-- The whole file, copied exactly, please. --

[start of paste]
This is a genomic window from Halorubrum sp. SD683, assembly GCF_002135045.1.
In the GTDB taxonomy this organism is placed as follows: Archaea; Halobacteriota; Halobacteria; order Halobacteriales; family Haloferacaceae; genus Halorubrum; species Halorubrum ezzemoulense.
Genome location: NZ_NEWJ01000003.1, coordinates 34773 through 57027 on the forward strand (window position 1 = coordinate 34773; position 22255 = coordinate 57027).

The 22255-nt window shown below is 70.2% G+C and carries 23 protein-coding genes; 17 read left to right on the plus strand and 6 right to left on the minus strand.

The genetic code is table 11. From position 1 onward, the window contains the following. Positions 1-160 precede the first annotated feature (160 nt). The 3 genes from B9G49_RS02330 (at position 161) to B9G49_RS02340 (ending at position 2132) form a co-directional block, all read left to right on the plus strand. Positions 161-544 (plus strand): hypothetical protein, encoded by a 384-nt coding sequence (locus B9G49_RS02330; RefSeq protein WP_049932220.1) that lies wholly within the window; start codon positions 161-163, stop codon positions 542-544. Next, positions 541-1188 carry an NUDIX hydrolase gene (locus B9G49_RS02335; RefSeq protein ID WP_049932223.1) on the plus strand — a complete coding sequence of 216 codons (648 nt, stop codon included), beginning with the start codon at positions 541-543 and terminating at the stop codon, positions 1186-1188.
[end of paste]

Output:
This is a genomic window from Halorubrum sp. SD683, assembly GCF_002135045.1.
In the GTDB taxonomy this organism is placed as follows: Archaea; Halobacteriota; Halobacteria; order Halobacteriales; family Haloferacaceae; genus Halorubrum; species Halorubrum ezzemoulense.
Genome location: NZ_NEWJ01000003.1, coordinates 34773 through 57027 on the forward strand (window position 1 = coordinate 34773; position 22255 = coordinate 57027).

The 22255-nt window shown below is 70.2% G+C and carries 23 protein-coding genes; 17 read left to right on the plus strand and 6 right to left on the minus strand.

The genetic code is table 11. From position 1 onward, the window contains the following. Positions 1-160 precede the first annotated feature (160 nt). The 3 genes from B9G49_RS02330 (at position 161) to B9G49_RS02340 (ending at position 2132) form a co-directional block, all read left to right on the plus strand. Positions 161-544 (plus strand): hypothetical protein, encoded by a 384-nt coding sequence (locus B9G49_RS02330; RefSeq protein WP_049932220.1) that lies wholly within the window; start codon positions 161-163, stop codon positions 542-544. Next, positions 541-1188 carry an NUDIX hydrolase gene (locus B9G49_RS02335; RefSeq protein ID WP_049932223.1) on the plus strand — a complete coding sequence of 216 codons (648 nt, stop codon included), beginning with the start codon at positions 541-543 and terminating at the stop codon, positions 1186-1188.